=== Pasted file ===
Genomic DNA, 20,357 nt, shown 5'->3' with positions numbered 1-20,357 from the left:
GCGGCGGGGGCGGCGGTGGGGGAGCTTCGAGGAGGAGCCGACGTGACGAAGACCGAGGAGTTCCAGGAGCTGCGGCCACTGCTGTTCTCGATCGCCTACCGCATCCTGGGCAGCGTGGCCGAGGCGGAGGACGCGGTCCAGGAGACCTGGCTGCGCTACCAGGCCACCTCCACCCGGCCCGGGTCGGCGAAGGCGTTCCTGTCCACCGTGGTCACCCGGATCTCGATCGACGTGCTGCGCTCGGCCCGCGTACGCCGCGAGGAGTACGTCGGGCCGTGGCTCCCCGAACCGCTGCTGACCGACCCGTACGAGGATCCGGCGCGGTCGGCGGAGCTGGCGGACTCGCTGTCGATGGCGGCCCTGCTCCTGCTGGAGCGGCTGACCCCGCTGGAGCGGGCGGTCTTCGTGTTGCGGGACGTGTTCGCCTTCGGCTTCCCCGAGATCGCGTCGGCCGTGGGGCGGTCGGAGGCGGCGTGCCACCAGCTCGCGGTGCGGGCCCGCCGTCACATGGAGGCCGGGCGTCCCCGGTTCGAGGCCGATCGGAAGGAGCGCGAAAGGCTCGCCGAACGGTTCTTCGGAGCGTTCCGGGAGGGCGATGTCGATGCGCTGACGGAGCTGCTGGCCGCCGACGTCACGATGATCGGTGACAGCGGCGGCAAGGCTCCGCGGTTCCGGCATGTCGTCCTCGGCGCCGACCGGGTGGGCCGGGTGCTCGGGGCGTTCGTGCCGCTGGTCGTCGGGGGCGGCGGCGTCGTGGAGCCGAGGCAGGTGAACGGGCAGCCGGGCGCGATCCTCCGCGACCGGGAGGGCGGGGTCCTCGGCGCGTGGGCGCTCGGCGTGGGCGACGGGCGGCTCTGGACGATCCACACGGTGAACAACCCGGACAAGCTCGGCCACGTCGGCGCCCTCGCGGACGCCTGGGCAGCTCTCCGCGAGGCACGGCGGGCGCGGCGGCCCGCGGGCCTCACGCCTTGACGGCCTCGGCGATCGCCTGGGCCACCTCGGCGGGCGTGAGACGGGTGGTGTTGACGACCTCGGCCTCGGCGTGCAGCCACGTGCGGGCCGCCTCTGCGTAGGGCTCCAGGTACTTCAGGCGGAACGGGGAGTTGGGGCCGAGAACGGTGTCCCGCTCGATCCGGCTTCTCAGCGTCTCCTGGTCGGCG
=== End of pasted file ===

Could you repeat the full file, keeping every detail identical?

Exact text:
Genomic DNA, 20,357 nt, shown 5'->3' with positions numbered 1-20,357 from the left:
GCGGCGGGGGCGGCGGTGGGGGAGCTTCGAGGAGGAGCCGACGTGACGAAGACCGAGGAGTTCCAGGAGCTGCGGCCACTGCTGTTCTCGATCGCCTACCGCATCCTGGGCAGCGTGGCCGAGGCGGAGGACGCGGTCCAGGAGACCTGGCTGCGCTACCAGGCCACCTCCACCCGGCCCGGGTCGGCGAAGGCGTTCCTGTCCACCGTGGTCACCCGGATCTCGATCGACGTGCTGCGCTCGGCCCGCGTACGCCGCGAGGAGTACGTCGGGCCGTGGCTCCCCGAACCGCTGCTGACCGACCCGTACGAGGATCCGGCGCGGTCGGCGGAGCTGGCGGACTCGCTGTCGATGGCGGCCCTGCTCCTGCTGGAGCGGCTGACCCCGCTGGAGCGGGCGGTCTTCGTGTTGCGGGACGTGTTCGCCTTCGGCTTCCCCGAGATCGCGTCGGCCGTGGGGCGGTCGGAGGCGGCGTGCCACCAGCTCGCGGTGCGGGCCCGCCGTCACATGGAGGCCGGGCGTCCCCGGTTCGAGGCCGATCGGAAGGAGCGCGAAAGGCTCGCCGAACGGTTCTTCGGAGCGTTCCGGGAGGGCGATGTCGATGCGCTGACGGAGCTGCTGGCCGCCGACGTCACGATGATCGGTGACAGCGGCGGCAAGGCTCCGCGGTTCCGGCATGTCGTCCTCGGCGCCGACCGGGTGGGCCGGGTGCTCGGGGCGTTCGTGCCGCTGGTCGTCGGGGGCGGCGGCGTCGTGGAGCCGAGGCAGGTGAACGGGCAGCCGGGCGCGATCCTCCGCGACCGGGAGGGCGGGGTCCTCGGCGCGTGGGCGCTCGGCGTGGGCGACGGGCGGCTCTGGACGATCCACACGGTGAACAACCCGGACAAGCTCGGCCACGTCGGCGCCCTCGCGGACGCCTGGGCAGCTCTCCGCGAGGCACGGCGGGCGCGGCGGCCCGCGGGCCTCACGCCTTGACGGCCTCGGCGATCGCCTGGGCCACCTCGGCGGGCGTGAGACGGGTGGTGTTGACGACCTCGGCCTCGGCGTGCAGCCACGTGCGGGCCGCCTCTGCGTAGGGCTCCAGGTACTTCAGGCGGAACGGGGAGTTGGGGCCGAGAACGGTGTCCCGCTCGATCCGGCTTCTCAGCGTCTCCTGGTCGGCG